t-SNE - how to use in production pipeline?

Hi All,

not sure if this section is the right section to post a question about the Knime Labs Statistics Node package

I’m trying out the t-SNE package, but i’m having some troubles wrapping my head around how to use it in a production setting, where i want to apply the transformation on fresh incoming data

I was actually looking for a similar approach as the PCA Compute / Apply setup; where you can compute the transformation, and then export PMML and import it into the Production pipeline for the Apply step

is a similar approach possible? or how to go about applying the transformation on new data?
– e.g. outside of a train-test workbench

Thx a bunch!


I do not think this is easily possible. T-SNE is mostly there to explore data structures and get new ideas but does not work in a traditionel model and deploy sense. One suggestion (machine learning - python tsne.transform does not exist? - Stack Overflow) is to train the new data together with the old one and use the result and one more approach by the developer himself (see FAQ). But I do not think it is to be implemented in the near future in a node:

FAQ (t-SNE – Laurens van der Maaten)

Once I have a t-SNE map, how can I embed incoming test points in that map?

t-SNE learns a non-parametric mapping, which means that it does not learn an explicit function that maps data from the input space to the map. Therefore, it is not possible to embed test points in an existing map (although you could re-run t-SNE on the full dataset). A potential approach to deal with this would be to train a multivariate regressor to predict the map location from the input data. Alternatively, you could also make such a regressor minimize the t-SNE loss directly, which is what I did in this paper.

What you can do is use t-sne to select relevant groups and check them out. I have an older workflow somewhere still using the R t-sne implementation.


Hello @hermyknime,

As long as t-SNE is a non-linear algorithm, so it cannot be reverted, and it always depends on the data and even initial random distributions, so you cannot use the same way as PCA. PCA - is a linear algorithm, this means you can always have the same matrix of transformations that you can apply to a new data set with the same structure.

This way, I believe you can still use t-SNE in your production pipeline, the only difference is that the vector basis will always be different, as well as meaning of t-SNE projections. So let’s say if you are using t-SNE only for dimension reduction for clustering, ML or manual analysis based on visualization then it is completely fine. However if you are trying to use t-SNE projections for explaining the models, then t-SNE cannot help here.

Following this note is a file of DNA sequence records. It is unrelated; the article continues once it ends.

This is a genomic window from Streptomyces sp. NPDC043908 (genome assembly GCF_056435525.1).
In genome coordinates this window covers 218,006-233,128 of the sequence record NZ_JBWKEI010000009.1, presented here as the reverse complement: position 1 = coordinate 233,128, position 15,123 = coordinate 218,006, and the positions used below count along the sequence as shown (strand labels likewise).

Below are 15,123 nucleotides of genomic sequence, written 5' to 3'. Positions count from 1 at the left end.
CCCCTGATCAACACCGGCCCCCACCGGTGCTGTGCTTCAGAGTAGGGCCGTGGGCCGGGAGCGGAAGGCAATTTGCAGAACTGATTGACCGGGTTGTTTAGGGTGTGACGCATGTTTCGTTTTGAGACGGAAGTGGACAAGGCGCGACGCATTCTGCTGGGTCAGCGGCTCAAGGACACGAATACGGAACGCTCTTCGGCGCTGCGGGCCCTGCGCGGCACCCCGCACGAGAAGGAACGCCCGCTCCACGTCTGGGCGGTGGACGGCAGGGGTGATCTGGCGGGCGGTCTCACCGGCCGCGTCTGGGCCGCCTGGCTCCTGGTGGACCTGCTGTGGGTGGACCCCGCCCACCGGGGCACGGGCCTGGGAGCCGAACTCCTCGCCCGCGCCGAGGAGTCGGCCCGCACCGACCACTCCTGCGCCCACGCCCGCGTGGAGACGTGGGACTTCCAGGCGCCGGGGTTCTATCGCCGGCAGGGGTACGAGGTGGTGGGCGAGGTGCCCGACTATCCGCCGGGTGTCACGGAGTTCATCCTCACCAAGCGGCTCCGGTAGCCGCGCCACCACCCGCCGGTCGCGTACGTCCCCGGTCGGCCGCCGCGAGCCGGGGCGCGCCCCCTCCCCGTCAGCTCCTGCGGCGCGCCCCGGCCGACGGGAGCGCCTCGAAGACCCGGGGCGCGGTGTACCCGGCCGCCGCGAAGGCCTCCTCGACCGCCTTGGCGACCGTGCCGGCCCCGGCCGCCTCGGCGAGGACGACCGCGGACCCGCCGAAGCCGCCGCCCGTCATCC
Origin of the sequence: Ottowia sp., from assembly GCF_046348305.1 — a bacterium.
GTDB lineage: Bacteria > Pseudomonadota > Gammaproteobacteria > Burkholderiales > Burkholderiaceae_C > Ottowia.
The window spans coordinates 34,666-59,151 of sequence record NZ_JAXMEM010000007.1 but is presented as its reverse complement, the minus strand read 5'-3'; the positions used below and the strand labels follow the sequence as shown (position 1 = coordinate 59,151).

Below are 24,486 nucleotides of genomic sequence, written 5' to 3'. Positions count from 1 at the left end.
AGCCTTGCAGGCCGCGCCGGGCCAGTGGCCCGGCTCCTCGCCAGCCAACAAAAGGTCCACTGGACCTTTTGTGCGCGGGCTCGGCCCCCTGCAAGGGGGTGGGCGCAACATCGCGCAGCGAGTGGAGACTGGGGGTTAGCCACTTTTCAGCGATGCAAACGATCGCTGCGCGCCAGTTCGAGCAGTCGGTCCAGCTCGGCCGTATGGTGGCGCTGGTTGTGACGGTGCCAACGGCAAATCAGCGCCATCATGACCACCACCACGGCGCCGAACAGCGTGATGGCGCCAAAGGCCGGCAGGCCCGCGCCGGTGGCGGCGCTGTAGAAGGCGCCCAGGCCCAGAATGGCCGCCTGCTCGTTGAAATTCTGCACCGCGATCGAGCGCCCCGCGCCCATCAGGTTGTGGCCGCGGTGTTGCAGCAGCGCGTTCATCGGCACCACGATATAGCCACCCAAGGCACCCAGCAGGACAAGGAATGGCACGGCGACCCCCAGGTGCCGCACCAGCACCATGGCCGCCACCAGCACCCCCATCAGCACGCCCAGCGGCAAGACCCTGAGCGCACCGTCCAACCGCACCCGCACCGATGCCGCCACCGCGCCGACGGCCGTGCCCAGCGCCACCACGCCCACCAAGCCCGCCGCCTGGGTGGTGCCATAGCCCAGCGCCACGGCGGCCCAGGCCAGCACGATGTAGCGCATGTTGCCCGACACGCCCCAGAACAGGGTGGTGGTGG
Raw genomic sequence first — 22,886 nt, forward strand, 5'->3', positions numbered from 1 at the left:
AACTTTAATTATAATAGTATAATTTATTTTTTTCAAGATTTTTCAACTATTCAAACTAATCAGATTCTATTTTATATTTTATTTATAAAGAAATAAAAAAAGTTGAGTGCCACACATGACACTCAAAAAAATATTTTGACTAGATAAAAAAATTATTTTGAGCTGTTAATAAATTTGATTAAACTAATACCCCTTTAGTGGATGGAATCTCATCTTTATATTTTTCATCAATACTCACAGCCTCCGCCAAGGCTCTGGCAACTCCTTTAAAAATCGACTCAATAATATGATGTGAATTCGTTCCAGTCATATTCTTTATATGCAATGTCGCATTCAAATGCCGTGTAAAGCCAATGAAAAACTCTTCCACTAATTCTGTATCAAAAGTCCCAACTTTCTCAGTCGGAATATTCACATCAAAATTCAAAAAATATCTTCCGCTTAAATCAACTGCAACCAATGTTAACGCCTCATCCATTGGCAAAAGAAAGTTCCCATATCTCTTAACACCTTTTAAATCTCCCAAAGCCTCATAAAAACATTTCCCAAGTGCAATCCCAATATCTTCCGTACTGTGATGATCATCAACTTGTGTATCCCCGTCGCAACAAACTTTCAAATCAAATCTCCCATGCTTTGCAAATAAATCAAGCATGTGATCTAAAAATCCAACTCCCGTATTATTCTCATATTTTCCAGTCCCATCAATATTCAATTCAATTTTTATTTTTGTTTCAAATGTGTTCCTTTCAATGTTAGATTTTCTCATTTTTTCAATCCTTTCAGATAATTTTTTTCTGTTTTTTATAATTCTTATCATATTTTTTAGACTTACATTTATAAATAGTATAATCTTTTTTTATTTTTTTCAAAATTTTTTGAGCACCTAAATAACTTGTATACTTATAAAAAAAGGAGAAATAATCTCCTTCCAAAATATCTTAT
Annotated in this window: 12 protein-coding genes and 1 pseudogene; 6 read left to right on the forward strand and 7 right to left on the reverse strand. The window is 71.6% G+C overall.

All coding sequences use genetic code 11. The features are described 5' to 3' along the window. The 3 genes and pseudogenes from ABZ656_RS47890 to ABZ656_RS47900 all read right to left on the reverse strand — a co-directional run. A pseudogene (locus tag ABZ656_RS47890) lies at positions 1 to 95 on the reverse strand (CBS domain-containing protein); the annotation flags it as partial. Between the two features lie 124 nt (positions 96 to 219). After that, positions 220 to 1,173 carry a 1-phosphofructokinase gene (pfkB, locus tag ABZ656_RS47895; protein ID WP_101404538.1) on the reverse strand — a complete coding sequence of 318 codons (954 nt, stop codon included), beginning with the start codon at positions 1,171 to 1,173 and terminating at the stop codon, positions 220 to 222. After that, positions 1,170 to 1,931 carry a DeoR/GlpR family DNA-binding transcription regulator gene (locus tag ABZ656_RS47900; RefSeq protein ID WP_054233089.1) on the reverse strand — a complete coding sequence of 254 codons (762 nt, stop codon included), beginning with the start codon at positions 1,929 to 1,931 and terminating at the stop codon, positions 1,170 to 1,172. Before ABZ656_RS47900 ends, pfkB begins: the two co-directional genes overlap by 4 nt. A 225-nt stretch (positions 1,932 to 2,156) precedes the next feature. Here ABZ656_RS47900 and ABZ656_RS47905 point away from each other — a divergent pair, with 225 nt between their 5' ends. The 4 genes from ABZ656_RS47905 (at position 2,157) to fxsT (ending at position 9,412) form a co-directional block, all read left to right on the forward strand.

I hope my explanation will be useful for you.


Hey @Artem , @mlauber71

Thank you very much for the info and the suggestions.

It does make sense to use T-SNE in this case as a way of fine-tuning the selection of meaningful data cases to then do the ML training on, via the actual features.

I was hoping to use T-SNE as a feature-selection / feature reduction approach, but seems it is not that straightforward.

Thank you very much for enlightening this to me! (and hopefully others) :smile:


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If you are interested in that you could check out the preparation section of my machine learning collection. About tools like vtreat (vtreat for KNIME! – Win Vector LLC) for example. Also the relevant KNIME workflow (Techniques for Dimensionality Reduction – KNIME Community Hub) which has a section about t-sne but I do not know if the methods are being stored in a way to reproduce them. The linked paper goes to a broken page …

Also there is a (quite complete) set called “the poor man’s ML Ops” that I have built (s_601 - Sparkling predictions and encoded labels - "the poor man's ML Ops" (on a Big Data System) – KNIME Community Hub) and sort of explained in a video (in german), slides in english: H2O.ai AutoML in KNIME for classification problems - #11 by mlauber71. This is specific to a big data environment but the priciples would apply. If you can do it on a laptop or small server vtreat or something similar might be more powerful.

About dimension reduction there is also featuretools which I plan on building a KNIME workflow around for some time now …


As an addition these articles from the KNIME low-code blog on Medium:

Seven Techniques for Data Dimensionality Reduction

Three More Techniques for Data Dimensionality Reduction in ML


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